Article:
After taking my Colonial America class, I found a big interest in colonial Virginia. Maybe that was because of how much I enjoyed reading Edmund Morgan or maybe it was just because on a larger scale looking at colonial Virginia completely reshaped how I viewed the colonial period — meaning that I began to appreciate each colony individually in their own time and not going “whiggy” on them.
Anywho, the course ended at the French-Indian War, so the Journal of the American Revolution has been a great resource in continuing to move down the chronology of events. Here is an article on Virginia pre-Revolution.
Parliament’s passage of the 1765 Stamp Act is rightly viewed by many as a key moment in the American Revolution. This new “internal” tax, which the British parliament adopted so that the American colonists would pay their “fair share” of Great Britain’s massive French and Indian War debt, (and also contribute to ongoing military expenses), sparked outrage and opposition throughout the colonies, not because the tax promised to be a financial burden on the colonists, but rather, because of the principle of taxation without representation. Virginians, as evidenced by Governor Francis Fauquier’s January 30, 1763 Report to the Board of Trade, were no strangers to taxation; the House of Burgesses had levied a number of new taxes in the late 1750’s to pay Virginia’s own mounting war debt. These taxes, combined with the continued trade imbalance between Virginia and Great Britain, did indeed represent an increased financial burden on the colonists. Yet, it was a burden that they could manage, in part, through their own legislature.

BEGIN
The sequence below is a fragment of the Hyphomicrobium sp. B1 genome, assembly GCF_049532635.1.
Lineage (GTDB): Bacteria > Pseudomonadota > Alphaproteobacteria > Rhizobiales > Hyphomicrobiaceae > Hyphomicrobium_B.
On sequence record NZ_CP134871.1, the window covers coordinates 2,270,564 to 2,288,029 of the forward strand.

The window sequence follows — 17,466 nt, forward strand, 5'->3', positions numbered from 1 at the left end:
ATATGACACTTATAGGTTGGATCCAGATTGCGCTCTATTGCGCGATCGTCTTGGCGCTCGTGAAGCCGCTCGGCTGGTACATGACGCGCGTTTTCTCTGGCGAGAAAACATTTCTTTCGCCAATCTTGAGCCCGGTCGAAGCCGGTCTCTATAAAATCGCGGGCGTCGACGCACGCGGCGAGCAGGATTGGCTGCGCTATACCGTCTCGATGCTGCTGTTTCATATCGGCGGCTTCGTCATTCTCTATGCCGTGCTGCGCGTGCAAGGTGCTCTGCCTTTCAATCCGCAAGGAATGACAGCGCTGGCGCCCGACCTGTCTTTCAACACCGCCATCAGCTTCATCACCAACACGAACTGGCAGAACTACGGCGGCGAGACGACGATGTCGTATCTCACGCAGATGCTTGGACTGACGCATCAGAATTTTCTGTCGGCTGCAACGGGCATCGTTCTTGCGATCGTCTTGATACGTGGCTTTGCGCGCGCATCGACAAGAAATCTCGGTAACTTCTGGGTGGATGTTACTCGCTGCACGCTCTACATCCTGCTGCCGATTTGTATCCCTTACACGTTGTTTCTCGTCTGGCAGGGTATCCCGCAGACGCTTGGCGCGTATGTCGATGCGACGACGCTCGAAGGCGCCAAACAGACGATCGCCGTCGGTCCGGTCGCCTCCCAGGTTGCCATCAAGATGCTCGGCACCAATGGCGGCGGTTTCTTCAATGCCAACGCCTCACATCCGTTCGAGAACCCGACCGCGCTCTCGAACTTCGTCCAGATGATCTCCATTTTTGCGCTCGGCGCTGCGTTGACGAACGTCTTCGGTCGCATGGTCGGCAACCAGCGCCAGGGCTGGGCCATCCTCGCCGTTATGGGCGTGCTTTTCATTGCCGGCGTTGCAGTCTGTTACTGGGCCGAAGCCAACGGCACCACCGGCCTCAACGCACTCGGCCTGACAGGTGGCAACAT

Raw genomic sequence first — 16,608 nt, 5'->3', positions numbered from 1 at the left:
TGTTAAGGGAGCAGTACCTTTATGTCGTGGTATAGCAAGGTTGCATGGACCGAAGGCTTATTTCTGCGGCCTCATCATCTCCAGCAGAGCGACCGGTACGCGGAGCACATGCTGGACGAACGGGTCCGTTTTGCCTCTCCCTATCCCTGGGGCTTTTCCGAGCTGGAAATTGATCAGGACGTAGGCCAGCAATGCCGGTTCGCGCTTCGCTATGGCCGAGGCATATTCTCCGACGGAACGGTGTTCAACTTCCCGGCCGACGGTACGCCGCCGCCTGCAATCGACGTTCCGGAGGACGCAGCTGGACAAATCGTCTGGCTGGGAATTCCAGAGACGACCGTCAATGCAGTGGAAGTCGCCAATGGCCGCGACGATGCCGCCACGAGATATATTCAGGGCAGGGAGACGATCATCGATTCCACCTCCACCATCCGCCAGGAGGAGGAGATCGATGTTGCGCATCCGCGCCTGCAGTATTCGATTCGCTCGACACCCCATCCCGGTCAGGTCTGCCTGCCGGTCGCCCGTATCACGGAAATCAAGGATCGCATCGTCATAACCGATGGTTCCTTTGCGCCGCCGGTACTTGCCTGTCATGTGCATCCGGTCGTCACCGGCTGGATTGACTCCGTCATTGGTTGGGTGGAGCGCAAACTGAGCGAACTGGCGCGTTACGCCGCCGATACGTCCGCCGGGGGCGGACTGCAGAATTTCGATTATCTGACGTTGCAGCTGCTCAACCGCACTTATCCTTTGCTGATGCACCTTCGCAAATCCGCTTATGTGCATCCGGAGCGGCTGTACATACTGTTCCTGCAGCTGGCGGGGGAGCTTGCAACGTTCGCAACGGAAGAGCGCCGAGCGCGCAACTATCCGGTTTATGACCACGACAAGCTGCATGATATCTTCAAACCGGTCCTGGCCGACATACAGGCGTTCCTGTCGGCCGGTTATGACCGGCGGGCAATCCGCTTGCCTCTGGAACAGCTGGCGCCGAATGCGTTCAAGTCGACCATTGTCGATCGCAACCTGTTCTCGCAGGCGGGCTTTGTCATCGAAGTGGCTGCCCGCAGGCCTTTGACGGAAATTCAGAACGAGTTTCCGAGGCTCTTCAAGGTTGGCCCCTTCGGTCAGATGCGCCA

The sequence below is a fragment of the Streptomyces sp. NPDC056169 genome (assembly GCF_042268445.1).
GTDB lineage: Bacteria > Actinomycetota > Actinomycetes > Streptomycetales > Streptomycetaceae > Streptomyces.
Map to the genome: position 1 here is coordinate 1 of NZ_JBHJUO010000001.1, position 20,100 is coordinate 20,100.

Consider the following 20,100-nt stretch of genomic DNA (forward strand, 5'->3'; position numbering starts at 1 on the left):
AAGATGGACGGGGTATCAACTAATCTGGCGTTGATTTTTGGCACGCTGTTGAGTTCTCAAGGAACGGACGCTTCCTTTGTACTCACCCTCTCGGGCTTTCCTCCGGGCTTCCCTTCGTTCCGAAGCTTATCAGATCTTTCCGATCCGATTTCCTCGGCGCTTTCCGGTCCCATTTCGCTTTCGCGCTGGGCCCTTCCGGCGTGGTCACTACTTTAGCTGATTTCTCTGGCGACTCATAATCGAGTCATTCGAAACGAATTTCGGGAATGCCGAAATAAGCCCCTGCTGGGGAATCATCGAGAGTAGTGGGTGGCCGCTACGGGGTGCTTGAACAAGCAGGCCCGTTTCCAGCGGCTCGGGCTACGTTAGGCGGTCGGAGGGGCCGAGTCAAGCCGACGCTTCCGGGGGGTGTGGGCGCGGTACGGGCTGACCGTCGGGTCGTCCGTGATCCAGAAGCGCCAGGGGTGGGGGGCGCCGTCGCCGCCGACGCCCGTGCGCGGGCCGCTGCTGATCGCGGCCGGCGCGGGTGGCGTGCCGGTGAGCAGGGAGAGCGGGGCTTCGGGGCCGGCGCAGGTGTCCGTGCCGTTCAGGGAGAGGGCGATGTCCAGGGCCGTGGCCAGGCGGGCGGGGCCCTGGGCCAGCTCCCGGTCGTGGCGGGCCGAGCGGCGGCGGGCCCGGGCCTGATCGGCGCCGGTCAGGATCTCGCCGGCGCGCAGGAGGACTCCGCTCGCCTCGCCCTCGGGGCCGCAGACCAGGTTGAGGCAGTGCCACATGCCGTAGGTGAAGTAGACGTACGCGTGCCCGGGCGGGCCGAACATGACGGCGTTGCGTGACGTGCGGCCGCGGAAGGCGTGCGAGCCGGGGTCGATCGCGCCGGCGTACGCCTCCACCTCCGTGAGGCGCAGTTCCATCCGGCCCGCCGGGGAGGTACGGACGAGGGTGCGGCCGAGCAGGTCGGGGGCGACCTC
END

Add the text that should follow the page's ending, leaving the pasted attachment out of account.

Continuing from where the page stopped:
To better appreciate the economic situation Virginians faced in the early 1760’s, a closer look at Virginia’s economy, as characterized by Governor Francis Fauquier, is necessary. . .
Keep reading here.